From their initial meeting, they committed to “traveling light.” The committee’s vice moderator, Tom Letts, said their subject matter and brief agenda allowed them to base their meetings on spirituality and relationships, letting business be the fruit of the former.
Philip Lotspeich, coordinator of Church Growth Ministries for the General Assembly Mission Council (GAMC), said, “Sessions aren’t necessarily fulfilling the fullness of their call. The session is a body of elders whose primary job is discernment. We must ask the question, ‘God, what are you up to in this community, and how can we serve with you there?’”
The committee considered business items about union churches – the benefits of a union church as opposed to a strictly Presbyterian congregation, how members are counted and how the sacraments are celebrated. James Cory, executive presbyter at Western Colorado Presbytery, and Lynn Smit, stated clerk of the Presbytery of Plains and Peaks, agreed that forming a union is a good option for churches in rural areas and for congregations losing members to neighboring churches. Smit said, “It is a [financial] necessity for many smaller churches to survive and have a pastoral presence in the community.”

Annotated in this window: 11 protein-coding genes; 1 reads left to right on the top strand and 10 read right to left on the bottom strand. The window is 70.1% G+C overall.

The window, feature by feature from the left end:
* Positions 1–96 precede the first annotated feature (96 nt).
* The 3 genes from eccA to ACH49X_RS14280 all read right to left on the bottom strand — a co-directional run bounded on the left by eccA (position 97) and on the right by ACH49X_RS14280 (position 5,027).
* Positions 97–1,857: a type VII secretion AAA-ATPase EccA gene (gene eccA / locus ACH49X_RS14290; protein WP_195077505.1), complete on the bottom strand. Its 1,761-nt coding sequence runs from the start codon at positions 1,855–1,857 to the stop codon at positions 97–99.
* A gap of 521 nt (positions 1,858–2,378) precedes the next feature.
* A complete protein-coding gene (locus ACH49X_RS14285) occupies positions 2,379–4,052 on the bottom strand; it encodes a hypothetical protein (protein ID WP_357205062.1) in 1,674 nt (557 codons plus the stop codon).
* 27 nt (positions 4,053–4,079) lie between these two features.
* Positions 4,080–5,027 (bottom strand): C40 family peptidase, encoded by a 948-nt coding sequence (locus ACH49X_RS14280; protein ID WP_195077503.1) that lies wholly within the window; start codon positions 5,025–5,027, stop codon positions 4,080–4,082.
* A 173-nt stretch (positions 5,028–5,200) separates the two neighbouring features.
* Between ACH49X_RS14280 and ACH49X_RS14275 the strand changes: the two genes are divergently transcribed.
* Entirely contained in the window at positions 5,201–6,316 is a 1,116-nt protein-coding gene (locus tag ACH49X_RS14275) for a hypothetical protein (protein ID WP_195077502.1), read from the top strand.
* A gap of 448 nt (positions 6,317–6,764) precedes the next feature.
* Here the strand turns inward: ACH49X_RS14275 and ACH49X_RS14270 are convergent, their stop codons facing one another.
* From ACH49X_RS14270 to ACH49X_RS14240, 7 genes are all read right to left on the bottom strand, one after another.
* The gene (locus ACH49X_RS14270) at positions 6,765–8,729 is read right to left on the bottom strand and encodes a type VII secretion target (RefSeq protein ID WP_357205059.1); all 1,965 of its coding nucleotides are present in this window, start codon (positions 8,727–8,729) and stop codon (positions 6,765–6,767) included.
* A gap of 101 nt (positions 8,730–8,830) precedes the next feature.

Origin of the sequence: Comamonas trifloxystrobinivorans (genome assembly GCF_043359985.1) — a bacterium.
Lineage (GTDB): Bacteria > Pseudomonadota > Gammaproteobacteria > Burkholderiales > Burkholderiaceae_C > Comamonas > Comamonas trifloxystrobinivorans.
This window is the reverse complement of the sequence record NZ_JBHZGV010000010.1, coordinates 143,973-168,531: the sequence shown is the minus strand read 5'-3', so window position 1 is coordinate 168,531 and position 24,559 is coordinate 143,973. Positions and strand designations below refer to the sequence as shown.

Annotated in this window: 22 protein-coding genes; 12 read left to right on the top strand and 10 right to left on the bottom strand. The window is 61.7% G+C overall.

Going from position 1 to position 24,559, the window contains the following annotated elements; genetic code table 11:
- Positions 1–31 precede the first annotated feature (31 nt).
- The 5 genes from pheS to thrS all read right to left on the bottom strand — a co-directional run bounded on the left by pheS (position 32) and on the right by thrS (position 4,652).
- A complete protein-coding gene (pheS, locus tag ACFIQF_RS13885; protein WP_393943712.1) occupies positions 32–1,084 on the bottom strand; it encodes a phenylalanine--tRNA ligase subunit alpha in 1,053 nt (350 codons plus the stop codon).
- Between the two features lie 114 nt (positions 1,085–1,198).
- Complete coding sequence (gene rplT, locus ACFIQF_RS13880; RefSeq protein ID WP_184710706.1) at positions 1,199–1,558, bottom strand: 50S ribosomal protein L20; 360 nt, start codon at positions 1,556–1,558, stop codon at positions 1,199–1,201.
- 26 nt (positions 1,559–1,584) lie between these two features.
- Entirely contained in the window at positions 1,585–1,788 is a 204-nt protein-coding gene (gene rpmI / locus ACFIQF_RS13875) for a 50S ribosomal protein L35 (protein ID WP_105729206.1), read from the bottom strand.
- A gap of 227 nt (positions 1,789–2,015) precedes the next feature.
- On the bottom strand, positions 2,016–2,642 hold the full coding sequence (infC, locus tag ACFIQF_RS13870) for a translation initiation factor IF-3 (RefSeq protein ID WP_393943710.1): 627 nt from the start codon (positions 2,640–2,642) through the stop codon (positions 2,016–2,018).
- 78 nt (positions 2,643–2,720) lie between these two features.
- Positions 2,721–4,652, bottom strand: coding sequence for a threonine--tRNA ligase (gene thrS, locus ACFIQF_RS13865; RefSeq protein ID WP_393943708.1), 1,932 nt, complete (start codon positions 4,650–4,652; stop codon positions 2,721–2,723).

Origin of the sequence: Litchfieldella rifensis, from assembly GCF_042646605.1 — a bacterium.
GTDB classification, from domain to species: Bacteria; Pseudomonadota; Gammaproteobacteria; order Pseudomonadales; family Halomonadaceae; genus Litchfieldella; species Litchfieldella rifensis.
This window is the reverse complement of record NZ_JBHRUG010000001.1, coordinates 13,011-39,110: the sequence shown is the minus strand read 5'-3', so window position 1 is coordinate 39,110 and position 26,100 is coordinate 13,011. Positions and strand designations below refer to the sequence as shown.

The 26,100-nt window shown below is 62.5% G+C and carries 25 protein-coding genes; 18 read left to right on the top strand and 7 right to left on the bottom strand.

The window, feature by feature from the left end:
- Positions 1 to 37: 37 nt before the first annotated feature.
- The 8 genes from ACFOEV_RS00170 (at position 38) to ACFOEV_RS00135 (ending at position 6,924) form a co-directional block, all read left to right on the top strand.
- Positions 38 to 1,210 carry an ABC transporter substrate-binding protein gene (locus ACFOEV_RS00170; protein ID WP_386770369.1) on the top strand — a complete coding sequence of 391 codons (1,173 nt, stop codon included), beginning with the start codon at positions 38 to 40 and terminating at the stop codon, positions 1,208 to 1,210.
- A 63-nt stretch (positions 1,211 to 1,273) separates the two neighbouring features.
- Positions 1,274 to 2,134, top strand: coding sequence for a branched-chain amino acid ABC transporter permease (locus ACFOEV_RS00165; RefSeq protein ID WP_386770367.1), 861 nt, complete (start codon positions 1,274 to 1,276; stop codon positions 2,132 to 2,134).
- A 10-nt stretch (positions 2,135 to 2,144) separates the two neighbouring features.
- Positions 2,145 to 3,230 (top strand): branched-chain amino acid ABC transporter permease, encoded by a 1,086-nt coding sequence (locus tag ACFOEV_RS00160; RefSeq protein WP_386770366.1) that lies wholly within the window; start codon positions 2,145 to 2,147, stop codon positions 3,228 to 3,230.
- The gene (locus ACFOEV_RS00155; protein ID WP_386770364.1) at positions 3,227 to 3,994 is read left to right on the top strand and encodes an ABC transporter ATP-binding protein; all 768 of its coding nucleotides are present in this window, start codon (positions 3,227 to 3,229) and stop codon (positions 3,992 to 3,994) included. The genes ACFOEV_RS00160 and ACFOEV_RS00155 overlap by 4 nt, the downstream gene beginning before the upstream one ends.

The committee also looked at three additional items on the involvement of racial ethnic members in congregations, leadership roles and denominational staff. Continuing to wonder where God is at work, committee members voiced concern over the failure to meet a goal achieving 20 percent racial ethnic diversity among PC(USA) membership, set by the 212th General Assembly (1996) and 213th General Assembly (1998).
Rhashell Hunter, director of Racial Ethnic and Women’s Ministries/Presbyterian Women for the GAMC, said it wasn’t the job of a committee to diversify the church, but “it is the job of members and commissioners.”